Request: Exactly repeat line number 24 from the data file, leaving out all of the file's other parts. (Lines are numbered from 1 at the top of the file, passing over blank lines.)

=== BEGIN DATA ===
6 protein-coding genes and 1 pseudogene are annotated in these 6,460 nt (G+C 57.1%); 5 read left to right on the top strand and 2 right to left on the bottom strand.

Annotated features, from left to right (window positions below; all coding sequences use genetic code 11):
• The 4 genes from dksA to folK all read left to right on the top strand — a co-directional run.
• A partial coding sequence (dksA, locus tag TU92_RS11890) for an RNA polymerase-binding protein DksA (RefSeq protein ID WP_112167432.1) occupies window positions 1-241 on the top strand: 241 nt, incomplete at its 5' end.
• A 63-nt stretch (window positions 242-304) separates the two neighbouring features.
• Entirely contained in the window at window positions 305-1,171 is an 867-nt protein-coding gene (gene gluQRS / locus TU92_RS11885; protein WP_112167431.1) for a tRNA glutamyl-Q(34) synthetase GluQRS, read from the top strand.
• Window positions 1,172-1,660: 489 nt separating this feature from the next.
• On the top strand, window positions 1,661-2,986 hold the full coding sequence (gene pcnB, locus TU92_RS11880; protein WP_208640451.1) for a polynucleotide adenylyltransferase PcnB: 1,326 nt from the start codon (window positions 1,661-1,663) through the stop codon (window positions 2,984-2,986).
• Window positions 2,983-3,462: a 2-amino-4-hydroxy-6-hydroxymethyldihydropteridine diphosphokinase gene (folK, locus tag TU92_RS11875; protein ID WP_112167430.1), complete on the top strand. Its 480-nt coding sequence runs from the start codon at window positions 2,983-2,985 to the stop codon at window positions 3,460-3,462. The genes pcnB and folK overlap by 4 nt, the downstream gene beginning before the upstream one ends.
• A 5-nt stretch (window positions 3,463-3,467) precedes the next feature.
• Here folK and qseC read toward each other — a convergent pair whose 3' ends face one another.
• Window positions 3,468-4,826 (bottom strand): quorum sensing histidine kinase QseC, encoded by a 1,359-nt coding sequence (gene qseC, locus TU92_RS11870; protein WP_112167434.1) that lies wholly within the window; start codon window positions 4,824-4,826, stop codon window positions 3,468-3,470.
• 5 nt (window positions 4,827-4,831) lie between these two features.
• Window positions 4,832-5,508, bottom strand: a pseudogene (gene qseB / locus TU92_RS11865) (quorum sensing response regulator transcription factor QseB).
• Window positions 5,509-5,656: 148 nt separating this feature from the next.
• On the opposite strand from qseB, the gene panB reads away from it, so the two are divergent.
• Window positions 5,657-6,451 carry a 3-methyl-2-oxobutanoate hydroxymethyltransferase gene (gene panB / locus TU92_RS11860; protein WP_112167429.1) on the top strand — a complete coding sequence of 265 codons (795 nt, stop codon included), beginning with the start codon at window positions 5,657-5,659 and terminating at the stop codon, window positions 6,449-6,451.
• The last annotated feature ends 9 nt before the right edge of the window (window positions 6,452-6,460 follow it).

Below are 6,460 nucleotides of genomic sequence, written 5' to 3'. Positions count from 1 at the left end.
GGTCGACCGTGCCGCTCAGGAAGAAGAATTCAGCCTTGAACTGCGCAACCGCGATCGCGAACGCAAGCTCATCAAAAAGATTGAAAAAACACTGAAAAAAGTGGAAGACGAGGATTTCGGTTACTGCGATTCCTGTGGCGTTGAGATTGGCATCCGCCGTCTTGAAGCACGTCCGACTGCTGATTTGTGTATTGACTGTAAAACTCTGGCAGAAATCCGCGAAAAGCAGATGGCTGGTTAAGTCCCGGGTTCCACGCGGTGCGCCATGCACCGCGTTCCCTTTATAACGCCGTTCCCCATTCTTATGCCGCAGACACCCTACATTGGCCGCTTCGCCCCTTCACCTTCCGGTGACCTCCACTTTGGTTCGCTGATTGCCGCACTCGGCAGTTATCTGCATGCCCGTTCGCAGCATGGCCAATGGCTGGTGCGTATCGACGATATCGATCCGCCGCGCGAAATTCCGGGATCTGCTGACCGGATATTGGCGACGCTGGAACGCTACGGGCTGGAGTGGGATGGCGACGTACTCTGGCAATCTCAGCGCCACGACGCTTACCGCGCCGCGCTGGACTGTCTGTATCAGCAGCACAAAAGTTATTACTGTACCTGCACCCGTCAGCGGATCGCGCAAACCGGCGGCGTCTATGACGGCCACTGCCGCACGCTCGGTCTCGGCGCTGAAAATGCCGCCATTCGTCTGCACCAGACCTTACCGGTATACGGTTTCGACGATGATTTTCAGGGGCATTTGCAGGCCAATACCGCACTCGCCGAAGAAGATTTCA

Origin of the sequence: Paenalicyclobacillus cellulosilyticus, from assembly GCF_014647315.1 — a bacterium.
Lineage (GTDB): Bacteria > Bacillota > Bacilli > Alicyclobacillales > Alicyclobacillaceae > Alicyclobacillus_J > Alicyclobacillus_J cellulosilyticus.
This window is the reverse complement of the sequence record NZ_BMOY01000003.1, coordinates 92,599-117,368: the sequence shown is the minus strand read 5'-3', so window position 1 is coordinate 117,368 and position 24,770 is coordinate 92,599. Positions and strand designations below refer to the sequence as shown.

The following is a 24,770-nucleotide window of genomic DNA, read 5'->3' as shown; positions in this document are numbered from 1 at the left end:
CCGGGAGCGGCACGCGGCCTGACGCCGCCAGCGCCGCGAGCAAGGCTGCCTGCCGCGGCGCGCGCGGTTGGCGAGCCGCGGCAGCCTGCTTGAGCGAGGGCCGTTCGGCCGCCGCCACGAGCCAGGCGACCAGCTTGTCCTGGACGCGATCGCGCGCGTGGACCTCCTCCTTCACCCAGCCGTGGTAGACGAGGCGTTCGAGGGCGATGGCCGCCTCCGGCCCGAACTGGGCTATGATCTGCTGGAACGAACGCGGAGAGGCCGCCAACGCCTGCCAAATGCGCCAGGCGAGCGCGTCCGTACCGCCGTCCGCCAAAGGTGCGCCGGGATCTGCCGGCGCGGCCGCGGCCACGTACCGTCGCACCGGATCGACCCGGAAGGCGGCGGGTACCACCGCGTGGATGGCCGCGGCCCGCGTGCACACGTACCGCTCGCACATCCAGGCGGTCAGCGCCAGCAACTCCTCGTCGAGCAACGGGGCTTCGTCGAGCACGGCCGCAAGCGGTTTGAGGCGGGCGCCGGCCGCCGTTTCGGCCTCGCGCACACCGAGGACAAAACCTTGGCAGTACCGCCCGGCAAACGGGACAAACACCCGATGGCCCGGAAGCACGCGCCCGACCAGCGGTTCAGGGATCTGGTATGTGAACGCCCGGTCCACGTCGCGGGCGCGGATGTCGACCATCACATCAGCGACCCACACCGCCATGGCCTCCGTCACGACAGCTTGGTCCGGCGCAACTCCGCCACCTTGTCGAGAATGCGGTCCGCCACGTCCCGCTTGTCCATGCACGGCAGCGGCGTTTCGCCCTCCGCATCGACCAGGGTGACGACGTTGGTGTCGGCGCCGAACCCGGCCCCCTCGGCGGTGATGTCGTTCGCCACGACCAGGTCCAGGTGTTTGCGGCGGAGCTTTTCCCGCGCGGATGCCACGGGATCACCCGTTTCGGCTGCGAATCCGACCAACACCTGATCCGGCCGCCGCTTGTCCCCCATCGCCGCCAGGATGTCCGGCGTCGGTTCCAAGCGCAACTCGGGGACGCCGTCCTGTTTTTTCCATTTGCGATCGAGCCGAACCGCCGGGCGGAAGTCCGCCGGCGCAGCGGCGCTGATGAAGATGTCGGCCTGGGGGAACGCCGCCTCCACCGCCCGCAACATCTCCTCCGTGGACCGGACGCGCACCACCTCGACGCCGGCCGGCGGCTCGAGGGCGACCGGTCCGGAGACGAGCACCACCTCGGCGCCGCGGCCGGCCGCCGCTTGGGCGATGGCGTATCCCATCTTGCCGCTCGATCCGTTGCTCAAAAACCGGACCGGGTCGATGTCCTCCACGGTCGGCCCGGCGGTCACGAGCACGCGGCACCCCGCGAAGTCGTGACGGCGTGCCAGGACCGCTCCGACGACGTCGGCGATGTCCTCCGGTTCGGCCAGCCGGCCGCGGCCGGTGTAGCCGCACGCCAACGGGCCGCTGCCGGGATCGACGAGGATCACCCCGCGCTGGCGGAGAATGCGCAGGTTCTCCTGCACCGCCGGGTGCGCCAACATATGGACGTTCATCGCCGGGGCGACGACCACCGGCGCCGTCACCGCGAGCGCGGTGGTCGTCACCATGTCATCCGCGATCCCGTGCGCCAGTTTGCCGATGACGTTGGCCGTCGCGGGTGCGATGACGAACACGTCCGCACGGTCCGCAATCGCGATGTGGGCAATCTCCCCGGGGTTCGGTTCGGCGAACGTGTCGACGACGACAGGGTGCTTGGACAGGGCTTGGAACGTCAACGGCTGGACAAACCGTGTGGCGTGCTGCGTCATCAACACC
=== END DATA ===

The following is a 24,770-nucleotide window of genomic DNA, read 5'->3' as shown; positions in this document are numbered from 1 at the left end: